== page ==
Honeypots are manufactured targets, purposely vulnerable, that help lure attackers away from legitimate targets. Honeypots can provide a mountain of good information for defenders when they want to learn what are the techniques being used by threat actors that are actively trying to compromise their organization. Honeypots can be low-interaction or high-interaction. Low-interaction honeypots are just emulators of services that alert when a malicious interaction is happening against those services. They do not give an attacker access to the underlying operating system, they are easier to deploy but also return less information as to what an attacker is doing. Examples of low-interaction honeypots are honeyd, Conpot, and SNARE. High-interaction honeypots, on the other hand, are complete systems running vulnerable services or decoys that can give an attacker full access if compromised. These will return the most thorough information on what an attacker is doing on a system. They can take considerably more time to deploy but if done properly, they do provide a good return on investment (ROI). High-interaction honeypot deployments can be automated through the use of virtual cloud environments (GCP, AWS, Azure), pre-built images (Packer, docker, etc), and terraform.

Honeynets are collections of different honeypots and can be implemented via multiple hosts running common exploitable services or applications on servers with different roles such as: exchange server, web server and database server. In addition, implementing port-based honeypots (such as KFSensor) in your honeynet can provide great value.

Honey tokens

Honey tokens are fake records or decoys that can seem lucrative to an attacker but do not contain any data that could actually harm the organization. Honey tokens can be files, emails, authentication tokens and even credit cards (more on this later).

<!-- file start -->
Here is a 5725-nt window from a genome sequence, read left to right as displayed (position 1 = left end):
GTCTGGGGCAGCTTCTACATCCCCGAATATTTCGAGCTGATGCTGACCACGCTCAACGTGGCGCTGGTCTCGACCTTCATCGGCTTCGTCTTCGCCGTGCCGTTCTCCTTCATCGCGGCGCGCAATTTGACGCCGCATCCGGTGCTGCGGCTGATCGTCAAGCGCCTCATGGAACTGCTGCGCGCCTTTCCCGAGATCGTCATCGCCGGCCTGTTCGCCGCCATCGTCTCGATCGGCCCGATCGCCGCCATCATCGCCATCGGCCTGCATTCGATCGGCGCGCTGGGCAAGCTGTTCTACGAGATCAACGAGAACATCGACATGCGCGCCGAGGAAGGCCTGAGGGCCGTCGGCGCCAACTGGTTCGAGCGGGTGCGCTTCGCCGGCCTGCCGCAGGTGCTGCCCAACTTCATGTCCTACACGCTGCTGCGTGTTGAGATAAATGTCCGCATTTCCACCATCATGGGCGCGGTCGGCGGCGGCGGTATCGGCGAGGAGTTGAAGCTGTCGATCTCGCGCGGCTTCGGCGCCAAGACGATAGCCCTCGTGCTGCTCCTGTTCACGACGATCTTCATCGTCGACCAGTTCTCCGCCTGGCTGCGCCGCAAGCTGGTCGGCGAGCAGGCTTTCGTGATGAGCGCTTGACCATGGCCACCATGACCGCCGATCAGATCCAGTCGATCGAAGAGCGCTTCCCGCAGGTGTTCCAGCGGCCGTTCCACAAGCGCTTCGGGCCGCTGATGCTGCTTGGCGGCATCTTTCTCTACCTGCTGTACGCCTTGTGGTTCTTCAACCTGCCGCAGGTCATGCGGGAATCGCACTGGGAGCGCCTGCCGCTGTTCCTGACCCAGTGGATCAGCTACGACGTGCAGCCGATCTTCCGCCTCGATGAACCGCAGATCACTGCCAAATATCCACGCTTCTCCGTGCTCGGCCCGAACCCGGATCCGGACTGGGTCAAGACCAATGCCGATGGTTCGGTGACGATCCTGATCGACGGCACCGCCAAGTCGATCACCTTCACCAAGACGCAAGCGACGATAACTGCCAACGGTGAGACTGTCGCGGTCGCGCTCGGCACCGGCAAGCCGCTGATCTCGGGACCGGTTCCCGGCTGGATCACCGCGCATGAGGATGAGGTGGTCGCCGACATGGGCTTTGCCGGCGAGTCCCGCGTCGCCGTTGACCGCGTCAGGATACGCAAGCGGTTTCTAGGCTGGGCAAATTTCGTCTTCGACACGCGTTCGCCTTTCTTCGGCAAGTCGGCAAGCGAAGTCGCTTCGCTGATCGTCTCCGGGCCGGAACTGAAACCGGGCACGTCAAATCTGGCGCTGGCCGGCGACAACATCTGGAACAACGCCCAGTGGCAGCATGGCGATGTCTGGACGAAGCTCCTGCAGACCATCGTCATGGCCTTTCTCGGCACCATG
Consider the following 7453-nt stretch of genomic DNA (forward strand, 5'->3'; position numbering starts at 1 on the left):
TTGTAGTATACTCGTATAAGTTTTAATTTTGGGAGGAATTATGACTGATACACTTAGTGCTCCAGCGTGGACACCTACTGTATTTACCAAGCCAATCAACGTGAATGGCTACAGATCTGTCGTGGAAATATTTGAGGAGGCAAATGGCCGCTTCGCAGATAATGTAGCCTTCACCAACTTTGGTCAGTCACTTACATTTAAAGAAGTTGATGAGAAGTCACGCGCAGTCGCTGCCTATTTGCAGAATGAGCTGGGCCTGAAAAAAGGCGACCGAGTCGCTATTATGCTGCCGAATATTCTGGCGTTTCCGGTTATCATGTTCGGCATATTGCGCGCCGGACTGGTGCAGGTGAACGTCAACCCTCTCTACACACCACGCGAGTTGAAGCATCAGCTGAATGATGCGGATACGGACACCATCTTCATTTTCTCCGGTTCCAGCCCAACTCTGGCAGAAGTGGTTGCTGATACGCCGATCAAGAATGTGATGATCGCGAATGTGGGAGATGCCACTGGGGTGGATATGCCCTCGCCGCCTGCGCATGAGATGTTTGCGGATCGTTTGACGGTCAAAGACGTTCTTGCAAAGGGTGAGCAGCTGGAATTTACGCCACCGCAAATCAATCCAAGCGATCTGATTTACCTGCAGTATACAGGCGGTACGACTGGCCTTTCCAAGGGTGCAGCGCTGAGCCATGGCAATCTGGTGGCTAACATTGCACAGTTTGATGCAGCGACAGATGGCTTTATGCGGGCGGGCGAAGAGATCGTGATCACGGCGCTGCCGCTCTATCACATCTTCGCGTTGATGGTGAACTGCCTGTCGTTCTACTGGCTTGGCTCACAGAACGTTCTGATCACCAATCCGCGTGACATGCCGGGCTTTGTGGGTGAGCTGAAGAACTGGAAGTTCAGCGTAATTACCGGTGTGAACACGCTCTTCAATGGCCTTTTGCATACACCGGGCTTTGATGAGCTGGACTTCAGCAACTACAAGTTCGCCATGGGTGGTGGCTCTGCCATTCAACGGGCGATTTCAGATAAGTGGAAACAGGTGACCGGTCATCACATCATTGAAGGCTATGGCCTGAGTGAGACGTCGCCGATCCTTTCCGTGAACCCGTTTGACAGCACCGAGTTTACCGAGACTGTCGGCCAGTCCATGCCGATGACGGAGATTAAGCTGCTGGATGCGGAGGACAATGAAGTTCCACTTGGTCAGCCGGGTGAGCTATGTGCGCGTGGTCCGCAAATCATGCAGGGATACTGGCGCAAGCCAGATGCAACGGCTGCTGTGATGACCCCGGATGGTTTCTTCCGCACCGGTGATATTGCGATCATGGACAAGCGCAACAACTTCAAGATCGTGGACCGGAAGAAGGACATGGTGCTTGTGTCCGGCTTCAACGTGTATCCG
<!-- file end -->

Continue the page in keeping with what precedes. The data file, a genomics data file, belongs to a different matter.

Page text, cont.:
Honey Users

Honey users are very similar to honey tokens. They are bogus accounts that are not associated with a legitimate user. Since they are fake, no one should be logging in from this account. If authentication attempts or activity from a honey user account is detected, it should be investigated.

Benefits of Cyber Deception

One of the biggest hurdles of a cyber defense team can be identifying what are the high-fidelity alerts or rules that can help their Security Operations Center (SOC) quickly identify that they are dealing with a true positive event. By planting different decoys across a given environment, any access or signal given by this decoy will turn into an extremely high-fidelity alert for the SOC. Of course, false positives can be triggered by curious employees, but these can be considered low volume, and even so, could help an organization identify an insider threat.

Additionally, cyber deception can help provide defenders with early signs of an intrusion and detect breaches where other defensive technologies may have failed. Just think about all the different honey tokens and traps you can deploy across your organization – there can be hundreds. While an attacker has to evade every single decoy, the defenders only need them to trip over a single trap. This type of solution can be incredibly rewarding. Another great benefit for this type of program is that it can help detection engineering, threat intelligence, and threat hunting teams identify new Tactics, Techniques and Procedures (TTPs), and even zero days (which are vulnerabilities that have not been patched or may be unknown by the vendor/author of the affected technology). By identifying new attacker techniques and behaviors, security teams can help improve their detections, identify visibility gaps as well as integrate continuous intel feedback to help drive innovation and improvement of the company’s security program.